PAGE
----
In the summer of 2003, The New York Times Magazine sent Stephen J. Dubner, an author and journalist, to write a profile of Steven D. Levitt, a heralded young economist at the University of Chicago. Levitt was not remotely interested in the things that interest most economists. Instead, he studied the riddles of everyday life--from cheating to crime to child-rearing--and his conclusions turned the conventional wisdom on its head.
Levitt and Dubner then collaborated on Freakonomics, a book that gives full play to Levitt's most compelling ideas. Through forceful storytelling and sharp insight, it reminds us all that economics is, at its root, the study of incentives--how people get what they want or need, especially when other people want or need the same thing. Among the questions it answers: Which is more dangerous, a gun or a swimming pool? If drug dealers make so much money, why do they still live with their mothers? What makes a perfect parent? And, of course: What do schoolteachers and sumo wrestlers have in common? (Answer: they both cheat.)
Now this cultural blockbuster comes to trade paperback with exclusive extras: including a new preface, five Freakonomics columns from The New York Times Magazine, an exclusive author Q & A and a sneak preview of Superfreakonomics.
"Freakonomics" establishes this unconventional premise: If morality represents how we would like the world to work, then economics represents how it actually does work. It is true that readers of this book will be armed with enough riddles and stories to last a thousand cocktail parties. But Freakonomics can provide more than that. It will literally redefine the way we view the modern world.
First published in the U.S. in 2005, Freakonomics went on to sell more than 4 million copies around the world, in 35 languages. It also inspired a follow-up book, SuperFreakonomics; a high-profile documentary film; a radio program, and an award-winning blog, which has been called “the most readable economics blog in the universe.”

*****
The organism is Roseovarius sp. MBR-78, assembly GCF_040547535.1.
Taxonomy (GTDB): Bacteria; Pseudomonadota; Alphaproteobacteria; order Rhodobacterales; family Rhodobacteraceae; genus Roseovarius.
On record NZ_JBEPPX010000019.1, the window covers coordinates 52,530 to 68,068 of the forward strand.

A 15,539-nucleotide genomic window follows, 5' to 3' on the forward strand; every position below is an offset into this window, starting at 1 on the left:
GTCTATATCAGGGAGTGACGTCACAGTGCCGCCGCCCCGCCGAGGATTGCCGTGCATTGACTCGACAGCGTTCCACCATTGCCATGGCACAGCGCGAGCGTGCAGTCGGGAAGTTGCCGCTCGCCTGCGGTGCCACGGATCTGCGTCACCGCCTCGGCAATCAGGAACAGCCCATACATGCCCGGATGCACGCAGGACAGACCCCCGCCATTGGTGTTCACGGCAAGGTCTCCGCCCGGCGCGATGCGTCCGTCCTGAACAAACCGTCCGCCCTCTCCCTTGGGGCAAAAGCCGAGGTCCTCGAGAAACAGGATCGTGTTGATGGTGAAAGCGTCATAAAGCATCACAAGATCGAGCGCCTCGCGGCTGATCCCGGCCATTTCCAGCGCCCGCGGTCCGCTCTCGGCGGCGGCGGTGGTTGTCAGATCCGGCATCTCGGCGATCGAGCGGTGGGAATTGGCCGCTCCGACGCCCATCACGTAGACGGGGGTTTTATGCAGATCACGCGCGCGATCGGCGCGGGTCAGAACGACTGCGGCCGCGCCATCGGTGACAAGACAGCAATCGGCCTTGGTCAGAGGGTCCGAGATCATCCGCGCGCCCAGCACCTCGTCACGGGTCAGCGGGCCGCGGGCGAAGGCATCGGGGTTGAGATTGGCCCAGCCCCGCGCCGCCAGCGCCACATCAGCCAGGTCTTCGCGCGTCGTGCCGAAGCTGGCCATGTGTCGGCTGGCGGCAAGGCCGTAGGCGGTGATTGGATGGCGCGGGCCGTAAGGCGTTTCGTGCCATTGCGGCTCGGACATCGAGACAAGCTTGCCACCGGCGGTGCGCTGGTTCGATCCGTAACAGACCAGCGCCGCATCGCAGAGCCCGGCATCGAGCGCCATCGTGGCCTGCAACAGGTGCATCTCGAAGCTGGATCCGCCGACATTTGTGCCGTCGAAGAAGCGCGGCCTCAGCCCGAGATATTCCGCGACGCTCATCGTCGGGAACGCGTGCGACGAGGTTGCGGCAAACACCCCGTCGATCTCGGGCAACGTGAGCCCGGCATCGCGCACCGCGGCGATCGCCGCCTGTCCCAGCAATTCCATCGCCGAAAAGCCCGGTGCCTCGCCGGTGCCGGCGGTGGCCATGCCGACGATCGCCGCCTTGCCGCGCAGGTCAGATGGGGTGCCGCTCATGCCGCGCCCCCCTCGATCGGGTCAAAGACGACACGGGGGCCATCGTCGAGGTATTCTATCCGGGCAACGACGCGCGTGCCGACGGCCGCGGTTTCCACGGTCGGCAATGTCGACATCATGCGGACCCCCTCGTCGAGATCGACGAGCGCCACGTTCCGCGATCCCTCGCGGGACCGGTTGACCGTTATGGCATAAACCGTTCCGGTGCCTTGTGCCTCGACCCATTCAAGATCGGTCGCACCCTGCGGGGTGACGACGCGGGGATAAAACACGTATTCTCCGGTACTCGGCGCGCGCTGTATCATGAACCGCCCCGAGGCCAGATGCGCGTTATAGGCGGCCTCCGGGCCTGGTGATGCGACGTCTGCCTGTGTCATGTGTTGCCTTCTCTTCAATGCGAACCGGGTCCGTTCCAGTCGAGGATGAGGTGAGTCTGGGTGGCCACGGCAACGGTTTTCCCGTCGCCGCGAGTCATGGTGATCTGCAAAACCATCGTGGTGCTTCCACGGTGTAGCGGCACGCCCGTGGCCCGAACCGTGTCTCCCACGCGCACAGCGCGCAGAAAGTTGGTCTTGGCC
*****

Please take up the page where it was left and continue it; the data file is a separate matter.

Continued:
Steven D. Levitt
Steve Levitt is the William B. Ogden Distinguished Service Professor of Economics at the University of Chicago, where he directs the Becker Center on Chicago Price Theory.
Levitt received his BA from Harvard University in 1989 and his PhD from MIT in 1994. He has taught at Chicago since 1997.
In 2004, Levitt was awarded the John Bates Clark Medal, awarded to the most influential economist under the age of 40. In 2006, he was named one of Time magazine's “100 People Who Shape Our World.”
Steve co-authored Freakonomics, which spent over 2 years on the New York Times Best Seller list and has sold more than 3 million copies worldwide. SuperFreakonomics, available this October, includes brand new research on topics from terrorism to prostitution to global warming. Steve is also the co-author of the popular New York Times Freakonomics Blog.
Личен сайт: http://freakonomicsbook.com/
Stephen J. Dubner
Stephen J. Dubner is an award-winning author, journalist, and TV and radio personality. In addition to the Freakonomics and SuperFreakonomics, his books include Turbulent Souls (Choosing My Religion), Confessions of a Hero-Worshiper, and the children’s book The Boy With Two Belly Buttons. His journalism has been published in The New York Times, The New Yorker, and Time, and has been anthologized in The Best American Sports Writing, The Best American Crime Writing, and elsewhere. He has taught English at Columbia University (while receiving an M.F.A. there), played in a rock band (which started at Appalachian State University, where he was an undergrad, and was later signed to Arista Records), and, as a writer, was first published at the age of 11, in Highlights for Children.
Личен сайт: http://www.stephenjdubner.com/index.html; http://freakonomicsbook.com/